Slugger Butler largely a Royal secret

Slugger Butler largely a Royal secret

SURPRISE, Ariz. -- He plays in Missouri, he amassed 299 total bases last season while batting .300, he had 73 extra-base hits.

He isn't Matt Holliday. And he certainly didn't sign a $120 million contract after an offseason spent in the headlines.

Say hello to the Royals' Billy Butler, who will turn 24 on April 18 and hopes to be spending the rest of the 2010 season turning the corner from anonymity to celebrity.

"Obviously, last year I was still young and I hadn't yet had a tremendous breakout season," said Butler, contemplating a role as one of baseball's best-kept secrets. "I'll be more disappointed if I'm still called a secret after this season.

"I feel like last year I didn't really have anything to build on. I figure if I have another season like that, I'll be someone who should've already been noticed. So I'll be more disappointed if I have the 'secret' label after this year."

Butler's breakout 2009 was hardly freakish, rather the next logical plateau in his progression. As a 159-game workhorse, he batted .301 and drove in 93 runs, and his 51 doubles, a triple and 21 homers added up to 299 total bases to tie the output of a heavy hitter in the St. Louis Cardinals' lineup.

Told that he had as many total bases as someone who plays a couple hundred miles from him, Butler tilted his head in thought, then nailed it.

"Probably Matt Holliday. I know [Albert] Pujols had more than me. But absolutely, that's definitely good company to be in. [Holliday] is a good hitter."

That may sound like faint praise, but is the highest compliment in the vein one Major Leaguer will salute another with "He can play."

Thus, Billy Butler can hit.

In three seasons of steadily increasing playing time and production, he has hit .291 with 40 homers, 96 doubles and 200 RBIs.

Butler feels he hit better last season because, maturation and experience aside, the Royals allowed him on the field. A natural third baseman, Butler took over as Kansas City's first-base regular after having served as the designated hitter in 151 of his 216 games in 2007-08.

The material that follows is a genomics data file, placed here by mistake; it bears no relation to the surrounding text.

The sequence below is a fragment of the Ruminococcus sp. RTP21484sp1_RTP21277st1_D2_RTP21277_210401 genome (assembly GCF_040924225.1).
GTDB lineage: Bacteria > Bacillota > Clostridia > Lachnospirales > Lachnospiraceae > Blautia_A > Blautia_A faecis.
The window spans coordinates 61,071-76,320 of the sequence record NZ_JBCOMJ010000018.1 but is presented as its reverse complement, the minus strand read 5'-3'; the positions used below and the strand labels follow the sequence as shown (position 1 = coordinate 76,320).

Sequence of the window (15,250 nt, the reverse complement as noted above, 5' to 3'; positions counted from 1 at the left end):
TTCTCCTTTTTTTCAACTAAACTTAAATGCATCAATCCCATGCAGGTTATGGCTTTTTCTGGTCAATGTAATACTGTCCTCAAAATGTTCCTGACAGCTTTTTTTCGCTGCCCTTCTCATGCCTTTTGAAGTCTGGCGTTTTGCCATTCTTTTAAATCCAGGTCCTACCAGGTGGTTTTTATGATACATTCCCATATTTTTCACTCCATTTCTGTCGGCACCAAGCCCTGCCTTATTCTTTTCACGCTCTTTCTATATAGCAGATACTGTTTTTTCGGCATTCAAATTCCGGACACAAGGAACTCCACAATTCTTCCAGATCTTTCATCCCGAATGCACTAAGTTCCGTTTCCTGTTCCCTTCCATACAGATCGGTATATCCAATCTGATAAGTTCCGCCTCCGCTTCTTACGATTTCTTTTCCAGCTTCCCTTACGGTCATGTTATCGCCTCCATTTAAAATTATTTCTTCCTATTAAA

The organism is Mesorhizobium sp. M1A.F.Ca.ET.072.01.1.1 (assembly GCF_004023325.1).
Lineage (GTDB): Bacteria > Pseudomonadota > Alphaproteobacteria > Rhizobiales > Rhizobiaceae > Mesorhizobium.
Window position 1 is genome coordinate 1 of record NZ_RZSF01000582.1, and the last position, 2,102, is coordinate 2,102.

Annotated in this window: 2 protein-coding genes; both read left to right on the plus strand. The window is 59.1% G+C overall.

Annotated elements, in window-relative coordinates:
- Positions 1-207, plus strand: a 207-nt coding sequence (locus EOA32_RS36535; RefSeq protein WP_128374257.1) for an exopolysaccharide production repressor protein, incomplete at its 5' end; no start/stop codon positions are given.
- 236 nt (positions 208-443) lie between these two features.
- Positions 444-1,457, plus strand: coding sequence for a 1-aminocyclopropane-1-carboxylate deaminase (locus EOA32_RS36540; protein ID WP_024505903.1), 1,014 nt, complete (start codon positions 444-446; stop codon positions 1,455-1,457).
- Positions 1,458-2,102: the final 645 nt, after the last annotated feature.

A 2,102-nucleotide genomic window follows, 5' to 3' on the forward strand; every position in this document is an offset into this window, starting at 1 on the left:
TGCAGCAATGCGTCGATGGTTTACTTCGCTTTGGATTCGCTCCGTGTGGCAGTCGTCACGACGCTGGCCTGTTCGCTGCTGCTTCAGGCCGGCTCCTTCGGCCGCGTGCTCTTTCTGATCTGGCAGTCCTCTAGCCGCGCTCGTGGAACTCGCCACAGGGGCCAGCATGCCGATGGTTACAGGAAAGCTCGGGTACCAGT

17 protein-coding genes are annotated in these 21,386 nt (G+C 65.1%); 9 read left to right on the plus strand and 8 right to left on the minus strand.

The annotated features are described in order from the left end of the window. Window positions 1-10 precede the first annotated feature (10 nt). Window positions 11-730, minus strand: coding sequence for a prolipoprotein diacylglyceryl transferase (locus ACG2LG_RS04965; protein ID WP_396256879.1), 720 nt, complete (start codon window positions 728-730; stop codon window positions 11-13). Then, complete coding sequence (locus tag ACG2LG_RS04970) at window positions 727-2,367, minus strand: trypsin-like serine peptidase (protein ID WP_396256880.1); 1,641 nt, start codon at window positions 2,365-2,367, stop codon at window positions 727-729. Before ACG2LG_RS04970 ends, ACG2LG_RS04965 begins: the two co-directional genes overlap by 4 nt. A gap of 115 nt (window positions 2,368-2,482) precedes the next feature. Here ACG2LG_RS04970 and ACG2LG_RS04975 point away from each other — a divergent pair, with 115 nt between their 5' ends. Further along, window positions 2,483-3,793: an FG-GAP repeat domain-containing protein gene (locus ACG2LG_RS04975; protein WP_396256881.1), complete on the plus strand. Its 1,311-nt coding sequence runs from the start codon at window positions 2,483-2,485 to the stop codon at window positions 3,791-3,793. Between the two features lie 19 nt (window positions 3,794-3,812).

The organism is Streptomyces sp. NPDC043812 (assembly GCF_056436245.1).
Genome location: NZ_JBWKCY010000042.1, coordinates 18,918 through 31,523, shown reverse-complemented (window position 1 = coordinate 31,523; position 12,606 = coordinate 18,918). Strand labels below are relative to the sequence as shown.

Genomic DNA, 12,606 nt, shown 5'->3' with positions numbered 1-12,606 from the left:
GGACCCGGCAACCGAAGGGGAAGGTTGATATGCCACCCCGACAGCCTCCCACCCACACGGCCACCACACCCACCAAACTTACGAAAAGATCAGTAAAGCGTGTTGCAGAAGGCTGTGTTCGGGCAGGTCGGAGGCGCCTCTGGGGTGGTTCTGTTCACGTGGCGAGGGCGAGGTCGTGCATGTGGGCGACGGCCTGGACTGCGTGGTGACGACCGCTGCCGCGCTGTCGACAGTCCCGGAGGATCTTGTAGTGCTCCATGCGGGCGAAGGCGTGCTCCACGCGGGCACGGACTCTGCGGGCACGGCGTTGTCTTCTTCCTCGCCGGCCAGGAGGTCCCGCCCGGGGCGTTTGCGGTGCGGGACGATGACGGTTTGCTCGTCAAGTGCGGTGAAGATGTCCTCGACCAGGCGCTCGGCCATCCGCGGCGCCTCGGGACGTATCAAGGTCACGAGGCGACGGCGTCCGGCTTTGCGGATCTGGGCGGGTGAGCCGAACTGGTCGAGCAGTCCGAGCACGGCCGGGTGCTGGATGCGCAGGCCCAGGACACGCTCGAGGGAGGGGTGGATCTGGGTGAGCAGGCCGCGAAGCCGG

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For a recent No. 1 Draft choice -- the 14th overall pick in the 2004 First-Year Player Draft -- being told to DH is like being told, "You have two left feet."

"As a younger player, playing DH took a toll mentally on me every day," Butler said. "As you get older, you're probably better able to adjust to it. You've already been around for a long time and have proved yourself a lot of years at a position. So you're comfortable as a DH later in your career, not when you're younger. Every day, you feel like you have more to prove. You put too much emphasis on every at-bat.

"So," Butler added, "there was nothing tough for me about [moving to a new position]. The tough part was DH, so I loved every minute of being on the field. I was just excited to be out there. Absolutely, you feel more into the game. I'm fine with playing first base every single day."

Manager Trey Hillman is fine with it, too. On a team with a lot of moving parts, the first baseman is a rare fixture.

"Butler's a solid, young hitter and you know the production you'll get from him," Hillman said.

Butler takes some responsibility for Kansas City's rank as the American League's worst defensive team. He himself committed 10 errors, a moderate total for a first baseman, but 66 of the Royals' league-high 117 errors were by other infielders.

"I'm just working on everything to try to improve," Butler said. "The goal is to minimize the mistakes and make the good plays, and I'm working hard toward that goal. Every good infield has a good first baseman, and I want to make as many plays as I can and save as many errors as I can."

Wanting to prevent others' errors is characteristic of Butler's priorities, summed up by his take on the 2009 season, which was exceptional for him but excruciating for the team. Ninety-seven losses disappointed the Royals and added up to their 14th losing season in 15.

That's what made Butler eager for the winter to dissolve into spring and the chance to start fresh, not the promise of another personally gratifying season.

"It's just good to be back on the field, playing," he said. "We didn't have a good '09 season, so it's good to get back going. I look at it from a team perspective: I had a good season personally, but we're in it to win a championship, and not performing up to what we expected of ourselves made for a long offseason.

"Absolutely, we're on the right track here. We have the right people and the right management. We trust them, and they're getting the right players in. We just have to make it happen on the field. We have the talent; we just have to translate it into production."

Another translation: Butler would like to see his 299 total bases to do as much for the Royals as that other guy's did for the Cardinals.

Tom Singer is a reporter for MLB.com and writes an MLBlog, Change for a Nickel. This story was not subject to the approval of Major League Baseball or its clubs.